He was far from being a bystander during that memorable campaign for club and country, standing out with magical passes and the odd goal.
Sneijder’s 16 goals (including eight strikes for his country across friendlies and the World Cup) and 15 assists were impressive numbers for the playmaker, especially during a period when analysis and statistics were not as influential as they are in today’s soccer.
Still, when the final three for the most prized individual award in the game was announced, the Dutch midfielder was nowhere to be found. Instead, Messi – as well as his Barcelona teammates Xavi Hernández and Andrés Iniesta – made the final cut.
The midfield duo had, of course, beaten Sneijder in the World Cup final with Spain, with Iniesta scoring the winning goal. Nevertheless, the feeling was that one of them should have made way for the Dutchman, who was flying high at the time.
Individuals in a team
Former Arsenal manager Arsene Wenger once shared his misgivings over individual awards in team sports. The Frenchman said such awards bred selfishness and encouraged the pursuit of individual glory.
“I would not vote for any Ballon d’Or,” Wenger said in 2015. “I’m totally against it. I’m a team lover and a specialist… somebody who loves teamwork.”
Wenger is not the only one with such strong feelings. The question has always been, how do you fairly compare a centre-back to a striker? Or a goalkeeper to an attacking midfielder? How do you quantify Paolo Maldini’s brilliance in defence? Or Manuel Neuer’s extraordinary performances with the gloves?
Hence the winners of the award are disproportionately spread across attackers and midfielders. The likes of Eusébio, George Best, Gerd Müller, Johan Cruyff, Michel Platini, Marco van Basten, Roberto Baggio, Luis Ronaldo, Zinedine Zidane and Ronaldinho have all clinched the award since its inception in 1956.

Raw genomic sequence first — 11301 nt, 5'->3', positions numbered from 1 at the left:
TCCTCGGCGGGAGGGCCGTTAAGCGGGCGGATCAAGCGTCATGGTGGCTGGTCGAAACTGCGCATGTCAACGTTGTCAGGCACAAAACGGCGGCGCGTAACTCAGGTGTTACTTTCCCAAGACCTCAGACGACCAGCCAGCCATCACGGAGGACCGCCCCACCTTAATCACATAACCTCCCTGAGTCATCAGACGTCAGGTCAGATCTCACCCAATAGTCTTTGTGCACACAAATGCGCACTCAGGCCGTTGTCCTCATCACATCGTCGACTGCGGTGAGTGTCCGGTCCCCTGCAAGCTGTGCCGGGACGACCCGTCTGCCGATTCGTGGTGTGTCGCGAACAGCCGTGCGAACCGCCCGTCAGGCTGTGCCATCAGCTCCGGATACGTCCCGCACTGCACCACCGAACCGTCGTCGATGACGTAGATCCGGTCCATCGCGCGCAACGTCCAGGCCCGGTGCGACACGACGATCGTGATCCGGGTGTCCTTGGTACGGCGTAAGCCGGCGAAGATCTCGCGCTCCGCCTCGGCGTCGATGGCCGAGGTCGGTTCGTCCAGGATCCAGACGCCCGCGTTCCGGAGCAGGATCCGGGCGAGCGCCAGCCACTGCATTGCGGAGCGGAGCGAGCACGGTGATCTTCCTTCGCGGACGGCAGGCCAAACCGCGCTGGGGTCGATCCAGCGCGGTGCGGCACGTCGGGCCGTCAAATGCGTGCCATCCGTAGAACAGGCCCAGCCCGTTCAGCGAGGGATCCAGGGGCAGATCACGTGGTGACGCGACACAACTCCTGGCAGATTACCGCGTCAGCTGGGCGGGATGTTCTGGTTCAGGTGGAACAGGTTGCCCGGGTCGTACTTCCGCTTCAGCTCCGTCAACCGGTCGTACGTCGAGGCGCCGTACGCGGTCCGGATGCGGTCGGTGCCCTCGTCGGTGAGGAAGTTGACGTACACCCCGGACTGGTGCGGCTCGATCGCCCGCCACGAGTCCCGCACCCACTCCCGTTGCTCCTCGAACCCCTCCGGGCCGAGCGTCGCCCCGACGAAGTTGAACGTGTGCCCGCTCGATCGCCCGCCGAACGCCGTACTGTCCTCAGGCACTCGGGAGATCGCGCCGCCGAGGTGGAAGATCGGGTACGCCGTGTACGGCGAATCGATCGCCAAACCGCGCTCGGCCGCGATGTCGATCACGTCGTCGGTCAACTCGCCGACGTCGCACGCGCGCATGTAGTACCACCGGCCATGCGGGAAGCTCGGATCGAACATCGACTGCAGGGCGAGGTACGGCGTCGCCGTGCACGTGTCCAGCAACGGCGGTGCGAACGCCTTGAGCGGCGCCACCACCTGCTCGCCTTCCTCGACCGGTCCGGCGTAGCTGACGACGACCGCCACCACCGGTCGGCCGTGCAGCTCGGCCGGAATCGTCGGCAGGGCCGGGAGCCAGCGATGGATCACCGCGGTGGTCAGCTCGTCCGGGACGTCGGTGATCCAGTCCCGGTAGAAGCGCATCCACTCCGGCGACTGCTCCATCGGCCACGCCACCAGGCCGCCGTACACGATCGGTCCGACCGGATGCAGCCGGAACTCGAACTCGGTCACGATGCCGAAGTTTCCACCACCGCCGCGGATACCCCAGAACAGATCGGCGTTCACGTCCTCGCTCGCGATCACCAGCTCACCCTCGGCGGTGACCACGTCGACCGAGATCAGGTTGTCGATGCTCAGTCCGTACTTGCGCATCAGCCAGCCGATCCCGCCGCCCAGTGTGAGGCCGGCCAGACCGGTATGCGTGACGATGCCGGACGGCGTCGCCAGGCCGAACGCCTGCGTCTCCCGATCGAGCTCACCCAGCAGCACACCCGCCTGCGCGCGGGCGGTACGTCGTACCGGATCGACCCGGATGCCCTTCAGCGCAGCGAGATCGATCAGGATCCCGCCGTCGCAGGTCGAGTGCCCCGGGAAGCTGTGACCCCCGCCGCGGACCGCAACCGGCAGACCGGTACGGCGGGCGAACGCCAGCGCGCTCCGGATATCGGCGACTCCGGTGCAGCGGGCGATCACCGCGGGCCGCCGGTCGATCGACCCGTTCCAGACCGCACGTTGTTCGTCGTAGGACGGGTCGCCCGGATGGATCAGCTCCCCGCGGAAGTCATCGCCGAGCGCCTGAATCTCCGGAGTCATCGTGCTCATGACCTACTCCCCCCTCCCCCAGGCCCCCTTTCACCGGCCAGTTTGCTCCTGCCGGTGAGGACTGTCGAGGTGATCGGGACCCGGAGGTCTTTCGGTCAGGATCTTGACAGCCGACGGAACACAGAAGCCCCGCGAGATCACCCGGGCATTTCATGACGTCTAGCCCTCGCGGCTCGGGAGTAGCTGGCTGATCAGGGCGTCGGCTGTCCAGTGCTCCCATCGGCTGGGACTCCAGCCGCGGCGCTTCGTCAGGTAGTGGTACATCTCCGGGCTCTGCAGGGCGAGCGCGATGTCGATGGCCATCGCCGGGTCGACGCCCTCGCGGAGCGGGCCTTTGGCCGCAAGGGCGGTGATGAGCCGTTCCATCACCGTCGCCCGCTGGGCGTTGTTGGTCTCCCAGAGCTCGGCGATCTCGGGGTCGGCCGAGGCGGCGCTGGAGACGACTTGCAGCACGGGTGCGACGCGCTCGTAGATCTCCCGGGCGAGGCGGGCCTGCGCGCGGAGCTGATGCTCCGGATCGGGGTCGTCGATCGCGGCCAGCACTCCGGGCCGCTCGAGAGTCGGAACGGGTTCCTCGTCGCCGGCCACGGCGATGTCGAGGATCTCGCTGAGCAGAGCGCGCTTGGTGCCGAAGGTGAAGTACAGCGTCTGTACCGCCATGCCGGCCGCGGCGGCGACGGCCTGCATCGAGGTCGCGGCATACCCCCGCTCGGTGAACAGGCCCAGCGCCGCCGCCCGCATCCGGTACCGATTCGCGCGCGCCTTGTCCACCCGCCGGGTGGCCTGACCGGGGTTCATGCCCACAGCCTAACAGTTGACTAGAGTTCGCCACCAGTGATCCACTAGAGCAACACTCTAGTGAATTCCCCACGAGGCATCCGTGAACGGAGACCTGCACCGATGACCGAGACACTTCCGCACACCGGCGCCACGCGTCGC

In that time, only three defenders have collected it. The last to do so was Italian Fabio Cannavaro, in 2006. Before him, German duo Franz Beckenbauer and Matthias Sammer took the honour.
Only one goalkeeper has won it in the award’s history – Russian Lev Yashin in 1963. In 2014, Germany’s Neuer was third behind Cristiano Ronaldo and Messi.
“The truth is that I think it’s impossible [for a goalkeeper to win it now]… The votes don’t go towards goalkeepers. It’s what happens. It’s a bit difficult,” Real Madrid goalkeeper Thibaut Courtois said after the 2022 Ballon d’Or was awarded to French striker Karim Benzema.
The debate is a tricky one. Do we completely do away with the title of “best player” in soccer? And perhaps have the best goalkeeper, best defender, best midfielder and best striker awards? Maybe that is the solution. Considering the weight that the Ballon d’Or holds though, it is highly unlikely.
As for Messi, his latest win likely brings down the curtain on his Ballon d’Or duopoly alongside Portuguese legend, Ronaldo. The pair share 13 of the awards between them, dating back to 2009 – most of them emphatically deserved.
“We deserve a lot of credit for having managed to stay at the top for so long. Because as they say, it’s easy to get there. What’s difficult is staying there,” Messi said of his rivalry with Ronaldo following his latest Ballon d’Or success.
“We stayed at the top for 10 to 15 years. It’s very difficult to stay at that level, and it’s spectacular [that we did]. It remains a good memory for all those who followed us.” DM